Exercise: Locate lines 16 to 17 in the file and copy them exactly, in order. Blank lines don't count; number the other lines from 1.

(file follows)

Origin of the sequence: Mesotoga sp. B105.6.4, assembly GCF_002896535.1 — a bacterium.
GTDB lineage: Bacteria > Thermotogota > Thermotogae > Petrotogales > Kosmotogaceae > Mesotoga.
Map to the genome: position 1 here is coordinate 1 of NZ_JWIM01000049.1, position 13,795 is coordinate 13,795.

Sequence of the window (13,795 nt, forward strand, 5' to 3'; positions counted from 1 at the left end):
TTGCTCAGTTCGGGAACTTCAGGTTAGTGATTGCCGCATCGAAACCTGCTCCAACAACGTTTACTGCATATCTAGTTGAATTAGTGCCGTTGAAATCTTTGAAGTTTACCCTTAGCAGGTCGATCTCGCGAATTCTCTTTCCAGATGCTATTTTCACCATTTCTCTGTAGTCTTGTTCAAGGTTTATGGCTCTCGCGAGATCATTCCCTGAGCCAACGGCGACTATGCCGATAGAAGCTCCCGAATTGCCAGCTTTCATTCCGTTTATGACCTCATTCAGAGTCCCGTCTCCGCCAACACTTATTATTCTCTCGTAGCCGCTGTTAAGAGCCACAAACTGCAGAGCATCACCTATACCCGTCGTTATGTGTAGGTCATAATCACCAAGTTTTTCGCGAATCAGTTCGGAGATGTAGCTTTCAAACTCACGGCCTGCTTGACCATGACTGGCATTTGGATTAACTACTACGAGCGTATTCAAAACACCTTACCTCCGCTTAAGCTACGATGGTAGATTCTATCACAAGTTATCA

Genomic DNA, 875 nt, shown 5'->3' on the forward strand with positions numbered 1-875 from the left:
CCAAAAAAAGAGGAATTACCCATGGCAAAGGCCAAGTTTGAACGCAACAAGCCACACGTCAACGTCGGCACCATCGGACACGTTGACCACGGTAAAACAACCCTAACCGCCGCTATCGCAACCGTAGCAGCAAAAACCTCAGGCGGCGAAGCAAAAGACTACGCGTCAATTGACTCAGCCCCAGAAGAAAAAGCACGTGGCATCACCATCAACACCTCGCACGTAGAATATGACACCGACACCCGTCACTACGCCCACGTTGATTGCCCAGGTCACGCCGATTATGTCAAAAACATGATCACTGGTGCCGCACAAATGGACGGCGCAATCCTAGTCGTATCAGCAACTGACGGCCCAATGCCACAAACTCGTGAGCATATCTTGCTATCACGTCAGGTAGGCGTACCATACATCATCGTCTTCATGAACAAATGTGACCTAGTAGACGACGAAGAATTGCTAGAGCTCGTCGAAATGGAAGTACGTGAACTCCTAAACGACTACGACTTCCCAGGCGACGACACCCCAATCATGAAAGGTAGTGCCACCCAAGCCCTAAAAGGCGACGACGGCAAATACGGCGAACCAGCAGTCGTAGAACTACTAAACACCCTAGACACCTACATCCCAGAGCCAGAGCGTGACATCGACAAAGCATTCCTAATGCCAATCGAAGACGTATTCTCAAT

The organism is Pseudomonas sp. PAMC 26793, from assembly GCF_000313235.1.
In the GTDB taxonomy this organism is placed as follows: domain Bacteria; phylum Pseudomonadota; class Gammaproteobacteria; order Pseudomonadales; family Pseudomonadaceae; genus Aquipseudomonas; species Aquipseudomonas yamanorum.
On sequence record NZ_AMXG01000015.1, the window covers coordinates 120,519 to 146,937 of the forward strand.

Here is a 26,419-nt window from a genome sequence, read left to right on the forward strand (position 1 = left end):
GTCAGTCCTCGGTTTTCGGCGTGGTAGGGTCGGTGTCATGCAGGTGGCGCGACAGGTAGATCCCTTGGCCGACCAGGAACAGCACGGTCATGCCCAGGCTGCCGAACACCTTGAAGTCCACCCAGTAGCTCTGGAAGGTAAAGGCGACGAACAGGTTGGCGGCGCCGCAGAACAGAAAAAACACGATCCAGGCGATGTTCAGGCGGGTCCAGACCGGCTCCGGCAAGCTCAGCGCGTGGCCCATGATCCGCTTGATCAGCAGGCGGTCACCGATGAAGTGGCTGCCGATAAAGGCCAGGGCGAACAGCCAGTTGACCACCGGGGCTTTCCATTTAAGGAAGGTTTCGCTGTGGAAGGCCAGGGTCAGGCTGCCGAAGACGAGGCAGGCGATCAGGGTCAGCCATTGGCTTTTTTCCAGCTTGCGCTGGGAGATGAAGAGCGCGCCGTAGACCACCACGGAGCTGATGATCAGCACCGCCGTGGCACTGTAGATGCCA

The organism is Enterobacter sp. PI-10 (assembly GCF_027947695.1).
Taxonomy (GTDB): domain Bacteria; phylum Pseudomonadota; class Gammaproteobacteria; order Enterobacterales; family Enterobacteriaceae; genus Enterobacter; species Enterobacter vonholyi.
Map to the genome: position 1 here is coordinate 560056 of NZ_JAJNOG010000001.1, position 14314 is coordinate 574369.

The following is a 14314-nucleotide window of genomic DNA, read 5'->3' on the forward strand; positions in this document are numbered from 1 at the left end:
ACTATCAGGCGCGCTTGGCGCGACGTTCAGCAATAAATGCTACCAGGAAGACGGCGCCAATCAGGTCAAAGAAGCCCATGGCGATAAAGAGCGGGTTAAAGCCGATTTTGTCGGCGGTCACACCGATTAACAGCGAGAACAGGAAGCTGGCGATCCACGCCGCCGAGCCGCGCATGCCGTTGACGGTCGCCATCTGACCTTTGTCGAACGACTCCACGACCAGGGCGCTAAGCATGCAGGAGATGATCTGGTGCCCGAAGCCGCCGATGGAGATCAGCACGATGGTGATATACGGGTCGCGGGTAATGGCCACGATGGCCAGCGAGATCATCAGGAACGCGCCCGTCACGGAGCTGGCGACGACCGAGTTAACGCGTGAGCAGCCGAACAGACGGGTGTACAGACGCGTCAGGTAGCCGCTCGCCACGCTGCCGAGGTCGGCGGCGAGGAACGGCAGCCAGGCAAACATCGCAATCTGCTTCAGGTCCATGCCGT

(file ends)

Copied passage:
The following is a 14314-nucleotide window of genomic DNA, read 5'->3' on the forward strand; positions in this document are numbered from 1 at the left end:
ACTATCAGGCGCGCTTGGCGCGACGTTCAGCAATAAATGCTACCAGGAAGACGGCGCCAATCAGGTCAAAGAAGCCCATGGCGATAAAGAGCGGGTTAAAGCCGATTTTGTCGGCGGTCACACCGATTAACAGCGAGAACAGGAAGCTGGCGATCCACGCCGCCGAGCCGCGCATGCCGTTGACGGTCGCCATCTGACCTTTGTCGAACGACTCCACGACCAGGGCGCTAAGCATGCAGGAGATGATCTGGTGCCCGAAGCCGCCGATGGAGATCAGCACGATGGTGATATACGGGTCGCGGGTAATGGCCACGATGGCCAGCGAGATCATCAGGAACGCGCCCGTCACGGAGCTGGCGACGACCGAGTTAACGCGTGAGCAGCCGAACAGACGGGTGTACAGACGCGTCAGGTAGCCGCTCGCCACGCTGCCGAGGTCGGCGGCGAGGAACGGCAGCCAGGCAAACATCGCAATCTGCTTCAGGTCCATGCCGT